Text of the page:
There was a significant announcement in the UK market this week regarding broadband. UK incumbent BT announced that it was going to be removing the download caps on all but its entry-level packages. This meant that users will no longer have to worry about how much they can download each month and can just get on with the job of streaming video, and downloading large games like nobody’s business.
In a statement, BT’s managing director of BT’s Consumer division John Petter said that “customers told us that they wanted to be able to enjoy catch-up TV, streamed films and other bandwidth-eating applications without having to worry about going over their limit or being slowed down by their ISP.” As amazing revelations go that’s going to struggle to get in the top 10 or indeed, chart at all. As it’s not an amazing revelation – its common sense.
Another wonderful benefit of this is that, happily, it means that BT’s Total Broadband and Infinity packages are now figuratively accurate rather than completely erroneous, which is a huge relief to someone like me, who gets all het up about such things.
Capped or not capped is certainly one of the issues raging across the industry right now. Now BT has taken the shackles of its network the pressure is going to be on local rivals such as Virgin Media, Sky and TalkTalk to do the same on their networks.
And no doubt other European operators will be looking on to see what they should do in their regions.
ISP’s have to be careful though. Recently, another UK ISP Sky Broadband got itself into trouble when it got too popular and had to admit that its broadband network had slowed down dramatically, forcing it to apologise to its customers. (They had noticed and were starting to get quite irate).
It also has to be clear exactly how unlimited is unlimited. Another British ISP, Be Broadband, this week chucked a user off its ‘unlimited service’ – for downloading too much. The user had apparently downloaded over 1TB (one terabyte) of data in one month, maxing out his ADSL2+ connection and seriously impacting the service of everyone in his locale – like a sort of data black hole.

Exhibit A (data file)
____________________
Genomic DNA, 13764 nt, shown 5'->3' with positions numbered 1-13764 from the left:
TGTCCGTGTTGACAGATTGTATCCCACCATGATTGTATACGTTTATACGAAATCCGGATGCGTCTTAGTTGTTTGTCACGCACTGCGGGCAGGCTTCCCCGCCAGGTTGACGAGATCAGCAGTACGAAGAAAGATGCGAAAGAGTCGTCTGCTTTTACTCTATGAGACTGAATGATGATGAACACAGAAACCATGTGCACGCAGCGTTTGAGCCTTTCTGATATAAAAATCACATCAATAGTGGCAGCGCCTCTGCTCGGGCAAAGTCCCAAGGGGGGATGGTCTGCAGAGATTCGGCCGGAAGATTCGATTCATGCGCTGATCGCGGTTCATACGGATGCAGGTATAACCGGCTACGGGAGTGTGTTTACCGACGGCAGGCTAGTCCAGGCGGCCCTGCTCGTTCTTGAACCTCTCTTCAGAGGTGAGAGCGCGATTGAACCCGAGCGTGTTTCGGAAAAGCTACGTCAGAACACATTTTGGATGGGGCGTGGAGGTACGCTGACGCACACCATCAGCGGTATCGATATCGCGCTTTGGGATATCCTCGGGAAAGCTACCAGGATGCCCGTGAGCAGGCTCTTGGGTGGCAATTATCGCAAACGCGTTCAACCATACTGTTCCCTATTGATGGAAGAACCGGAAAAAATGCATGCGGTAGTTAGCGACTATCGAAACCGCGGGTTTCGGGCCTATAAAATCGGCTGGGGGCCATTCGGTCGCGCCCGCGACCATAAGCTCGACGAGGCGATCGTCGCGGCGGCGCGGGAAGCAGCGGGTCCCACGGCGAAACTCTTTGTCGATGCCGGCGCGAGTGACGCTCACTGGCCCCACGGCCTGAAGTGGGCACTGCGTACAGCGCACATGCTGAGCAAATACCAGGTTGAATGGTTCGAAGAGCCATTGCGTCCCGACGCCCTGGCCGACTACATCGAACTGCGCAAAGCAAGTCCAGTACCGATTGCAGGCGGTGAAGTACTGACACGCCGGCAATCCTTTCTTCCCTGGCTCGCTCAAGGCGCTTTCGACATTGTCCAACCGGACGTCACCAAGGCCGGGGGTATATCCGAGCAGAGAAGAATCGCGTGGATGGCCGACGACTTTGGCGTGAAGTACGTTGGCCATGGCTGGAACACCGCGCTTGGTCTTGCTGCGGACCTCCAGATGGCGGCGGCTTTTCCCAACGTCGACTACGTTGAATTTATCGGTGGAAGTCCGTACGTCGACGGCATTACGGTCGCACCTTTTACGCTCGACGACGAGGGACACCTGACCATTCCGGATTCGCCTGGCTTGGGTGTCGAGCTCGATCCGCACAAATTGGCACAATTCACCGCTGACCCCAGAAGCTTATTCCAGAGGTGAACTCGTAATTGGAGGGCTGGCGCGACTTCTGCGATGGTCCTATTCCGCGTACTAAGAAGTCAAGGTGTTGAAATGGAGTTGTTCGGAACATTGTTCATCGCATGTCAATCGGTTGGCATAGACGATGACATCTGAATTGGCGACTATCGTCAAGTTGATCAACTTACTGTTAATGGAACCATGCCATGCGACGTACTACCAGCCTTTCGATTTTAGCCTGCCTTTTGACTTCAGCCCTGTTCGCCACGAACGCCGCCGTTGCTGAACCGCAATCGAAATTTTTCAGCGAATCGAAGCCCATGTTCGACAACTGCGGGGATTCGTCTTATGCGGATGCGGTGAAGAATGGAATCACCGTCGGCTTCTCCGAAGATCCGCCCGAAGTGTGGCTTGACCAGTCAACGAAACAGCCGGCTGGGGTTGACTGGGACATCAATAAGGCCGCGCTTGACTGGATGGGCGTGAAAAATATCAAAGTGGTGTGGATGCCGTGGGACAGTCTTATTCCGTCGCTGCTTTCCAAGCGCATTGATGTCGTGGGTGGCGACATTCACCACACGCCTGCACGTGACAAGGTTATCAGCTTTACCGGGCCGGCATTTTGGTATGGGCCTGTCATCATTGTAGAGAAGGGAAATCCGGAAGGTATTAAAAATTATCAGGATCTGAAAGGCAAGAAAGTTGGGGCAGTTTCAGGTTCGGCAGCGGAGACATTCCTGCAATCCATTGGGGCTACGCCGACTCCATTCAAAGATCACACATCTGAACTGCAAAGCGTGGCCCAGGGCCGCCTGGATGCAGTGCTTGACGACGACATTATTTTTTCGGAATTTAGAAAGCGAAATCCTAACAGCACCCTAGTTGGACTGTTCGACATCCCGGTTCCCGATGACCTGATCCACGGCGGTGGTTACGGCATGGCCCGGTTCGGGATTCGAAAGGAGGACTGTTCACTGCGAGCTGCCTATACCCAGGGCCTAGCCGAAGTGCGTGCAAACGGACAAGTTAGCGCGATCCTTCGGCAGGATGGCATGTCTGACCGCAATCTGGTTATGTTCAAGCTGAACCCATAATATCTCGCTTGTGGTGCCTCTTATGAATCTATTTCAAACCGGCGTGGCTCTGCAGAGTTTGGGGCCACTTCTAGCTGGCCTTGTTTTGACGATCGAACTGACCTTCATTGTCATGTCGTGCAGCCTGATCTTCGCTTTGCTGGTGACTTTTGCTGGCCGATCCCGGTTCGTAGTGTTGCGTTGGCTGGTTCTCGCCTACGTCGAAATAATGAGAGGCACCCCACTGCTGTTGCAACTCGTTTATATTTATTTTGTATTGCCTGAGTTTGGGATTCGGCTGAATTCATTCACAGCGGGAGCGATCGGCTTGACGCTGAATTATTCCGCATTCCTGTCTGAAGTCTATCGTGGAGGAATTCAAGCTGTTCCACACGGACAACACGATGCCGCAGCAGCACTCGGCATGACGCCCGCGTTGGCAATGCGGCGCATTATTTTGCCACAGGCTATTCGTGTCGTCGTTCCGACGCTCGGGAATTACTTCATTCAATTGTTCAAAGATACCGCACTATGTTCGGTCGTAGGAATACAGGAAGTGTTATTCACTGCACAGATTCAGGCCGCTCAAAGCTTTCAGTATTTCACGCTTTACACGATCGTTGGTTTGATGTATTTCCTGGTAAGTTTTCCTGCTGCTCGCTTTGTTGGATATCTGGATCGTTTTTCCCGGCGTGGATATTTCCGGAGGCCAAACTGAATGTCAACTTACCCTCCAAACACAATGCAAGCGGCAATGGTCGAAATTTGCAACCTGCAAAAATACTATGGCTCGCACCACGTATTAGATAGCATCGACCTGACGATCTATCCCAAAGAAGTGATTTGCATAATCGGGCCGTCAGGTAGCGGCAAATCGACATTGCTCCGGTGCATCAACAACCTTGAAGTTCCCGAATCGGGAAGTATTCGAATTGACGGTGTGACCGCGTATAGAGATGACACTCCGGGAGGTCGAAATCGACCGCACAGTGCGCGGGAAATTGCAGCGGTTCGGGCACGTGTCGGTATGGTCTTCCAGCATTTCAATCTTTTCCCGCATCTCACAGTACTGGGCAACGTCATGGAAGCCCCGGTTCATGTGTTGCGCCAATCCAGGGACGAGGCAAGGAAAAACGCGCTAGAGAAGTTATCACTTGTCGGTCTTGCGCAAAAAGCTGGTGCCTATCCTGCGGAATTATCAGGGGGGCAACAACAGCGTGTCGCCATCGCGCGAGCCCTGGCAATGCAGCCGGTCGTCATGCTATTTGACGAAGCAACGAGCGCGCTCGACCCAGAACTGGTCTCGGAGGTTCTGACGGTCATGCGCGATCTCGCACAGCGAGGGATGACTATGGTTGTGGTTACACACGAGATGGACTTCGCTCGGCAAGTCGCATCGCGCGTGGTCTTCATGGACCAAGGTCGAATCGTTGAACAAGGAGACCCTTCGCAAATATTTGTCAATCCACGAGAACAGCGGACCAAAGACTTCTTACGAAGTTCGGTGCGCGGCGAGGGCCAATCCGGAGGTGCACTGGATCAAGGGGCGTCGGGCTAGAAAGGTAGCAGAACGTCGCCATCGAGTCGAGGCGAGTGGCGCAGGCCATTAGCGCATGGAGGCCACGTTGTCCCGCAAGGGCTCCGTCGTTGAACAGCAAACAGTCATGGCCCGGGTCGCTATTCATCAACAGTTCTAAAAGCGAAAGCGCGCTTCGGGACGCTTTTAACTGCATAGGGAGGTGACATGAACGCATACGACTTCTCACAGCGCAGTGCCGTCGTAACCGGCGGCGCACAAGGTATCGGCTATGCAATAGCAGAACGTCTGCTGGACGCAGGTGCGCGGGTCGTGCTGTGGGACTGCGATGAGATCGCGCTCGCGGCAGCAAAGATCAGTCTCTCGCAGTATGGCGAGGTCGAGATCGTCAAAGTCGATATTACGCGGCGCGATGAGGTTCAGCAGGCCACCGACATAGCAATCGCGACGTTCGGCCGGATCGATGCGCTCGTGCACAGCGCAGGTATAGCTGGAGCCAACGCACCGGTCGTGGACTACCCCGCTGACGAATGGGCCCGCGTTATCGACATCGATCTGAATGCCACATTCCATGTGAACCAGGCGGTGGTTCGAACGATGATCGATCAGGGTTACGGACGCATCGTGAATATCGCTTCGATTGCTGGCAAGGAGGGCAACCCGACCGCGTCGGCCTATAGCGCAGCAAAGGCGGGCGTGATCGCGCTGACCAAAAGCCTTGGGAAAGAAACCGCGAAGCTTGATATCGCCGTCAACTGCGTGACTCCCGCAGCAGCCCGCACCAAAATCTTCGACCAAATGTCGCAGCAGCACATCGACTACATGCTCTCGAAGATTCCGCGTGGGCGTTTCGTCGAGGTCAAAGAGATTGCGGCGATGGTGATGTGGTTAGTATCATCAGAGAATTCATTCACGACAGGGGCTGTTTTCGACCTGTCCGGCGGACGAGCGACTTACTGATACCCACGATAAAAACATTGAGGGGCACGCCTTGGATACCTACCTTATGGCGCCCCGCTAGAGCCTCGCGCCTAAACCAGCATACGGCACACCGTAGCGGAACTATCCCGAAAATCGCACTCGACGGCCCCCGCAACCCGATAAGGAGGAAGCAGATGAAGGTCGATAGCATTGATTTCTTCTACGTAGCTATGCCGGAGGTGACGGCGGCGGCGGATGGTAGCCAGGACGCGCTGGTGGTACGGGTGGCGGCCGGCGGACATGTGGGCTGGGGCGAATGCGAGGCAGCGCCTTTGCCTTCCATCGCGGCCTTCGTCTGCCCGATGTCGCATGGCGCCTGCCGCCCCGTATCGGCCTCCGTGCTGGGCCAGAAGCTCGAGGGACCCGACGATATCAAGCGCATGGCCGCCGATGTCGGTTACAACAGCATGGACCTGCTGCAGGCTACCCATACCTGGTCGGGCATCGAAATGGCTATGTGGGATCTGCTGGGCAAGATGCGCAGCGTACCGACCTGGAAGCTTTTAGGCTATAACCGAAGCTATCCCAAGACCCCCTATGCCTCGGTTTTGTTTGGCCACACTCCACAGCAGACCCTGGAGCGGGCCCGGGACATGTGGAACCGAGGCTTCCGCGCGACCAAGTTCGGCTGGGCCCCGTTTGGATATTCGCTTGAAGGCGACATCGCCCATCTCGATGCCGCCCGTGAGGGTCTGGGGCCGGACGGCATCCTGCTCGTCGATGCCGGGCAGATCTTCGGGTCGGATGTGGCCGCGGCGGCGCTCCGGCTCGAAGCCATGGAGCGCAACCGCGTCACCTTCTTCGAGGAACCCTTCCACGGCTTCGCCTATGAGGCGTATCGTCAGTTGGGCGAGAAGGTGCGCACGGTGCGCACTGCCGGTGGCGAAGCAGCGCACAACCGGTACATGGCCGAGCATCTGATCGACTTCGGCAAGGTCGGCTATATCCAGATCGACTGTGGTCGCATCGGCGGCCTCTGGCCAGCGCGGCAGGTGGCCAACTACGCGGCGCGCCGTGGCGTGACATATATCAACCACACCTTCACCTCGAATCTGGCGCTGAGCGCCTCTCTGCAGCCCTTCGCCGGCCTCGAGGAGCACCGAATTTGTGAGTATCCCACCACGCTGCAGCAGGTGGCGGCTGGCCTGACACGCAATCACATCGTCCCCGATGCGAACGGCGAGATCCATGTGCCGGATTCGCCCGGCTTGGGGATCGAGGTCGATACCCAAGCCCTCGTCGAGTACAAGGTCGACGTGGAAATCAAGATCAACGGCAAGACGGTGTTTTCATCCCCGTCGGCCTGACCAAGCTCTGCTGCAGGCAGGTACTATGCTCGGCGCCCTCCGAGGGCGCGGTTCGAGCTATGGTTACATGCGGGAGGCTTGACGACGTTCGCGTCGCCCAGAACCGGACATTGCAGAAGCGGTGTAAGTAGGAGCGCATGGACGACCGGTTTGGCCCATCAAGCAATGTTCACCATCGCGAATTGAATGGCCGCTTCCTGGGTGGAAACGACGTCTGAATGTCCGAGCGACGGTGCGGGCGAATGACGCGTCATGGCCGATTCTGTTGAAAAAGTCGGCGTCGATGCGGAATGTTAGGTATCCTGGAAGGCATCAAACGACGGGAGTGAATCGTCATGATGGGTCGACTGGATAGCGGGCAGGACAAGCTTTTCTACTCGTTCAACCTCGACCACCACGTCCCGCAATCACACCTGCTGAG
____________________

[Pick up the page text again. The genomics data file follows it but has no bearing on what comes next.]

Despite advertising itself as unlimited BE Broadband does have a FUP, which states that users should not make, “excessive use of, or placing unusual burdens on, the network. It also states that “In extreme circumstances, should the levels of activity not immediately decrease after the warning, Be may terminate that member’s services”.
Overall though, the implication for the market is that caps for fixed lines are not the way forward. This article on a gaming site reveals that while next-generation gaming consoles will still feature Blu-ray drive local storage they will rely more and more heavily on users downloading games. Companies are now looking globally for their products to succeed, and not just at the busiest urban areas in the Western world, so there have clearly been some calculations that the broadband networks will be able to handle this in the relatively near future. Customers that want a console at launch will most likely have fast broadband, and with the lifetime of consoles now in excess of five years, the chances are that the networks will be built out in time to cater for them.
In wireless of course the strategy is different. In the US, Sprint is well-known for making its unlimited data one of its selling points, much as Hutchison’s ‘3’ does in the UK. Significantly, both have said that they will be continuing that policy for LTE. In the UK the latter has thrown down the gauntlet to EE, which has taken advantage of its first-mover status in the UK by making LTE a premium option, and the company has been coy about uptake figures so far.
Of course ever geography has its own particular issues with infrastructure and other market forces. At the Broadband MEA conference, taking place in Dubai in March there are many tracks which will be discussing various issues such as how packages are priced, strategies over backhaul and how to best implement smart traffic management techniques. Let’s hope that the consensus though is that bandwidth caps are not the way forward, and that they’re consigned to the history books. We’ll have to wait and see.
The Broadband MEA conference is taking place on the 19th-20th March 2013 at the JW Marriott Marquis Hotel, Dubai, UAE. Click here to find out more about the event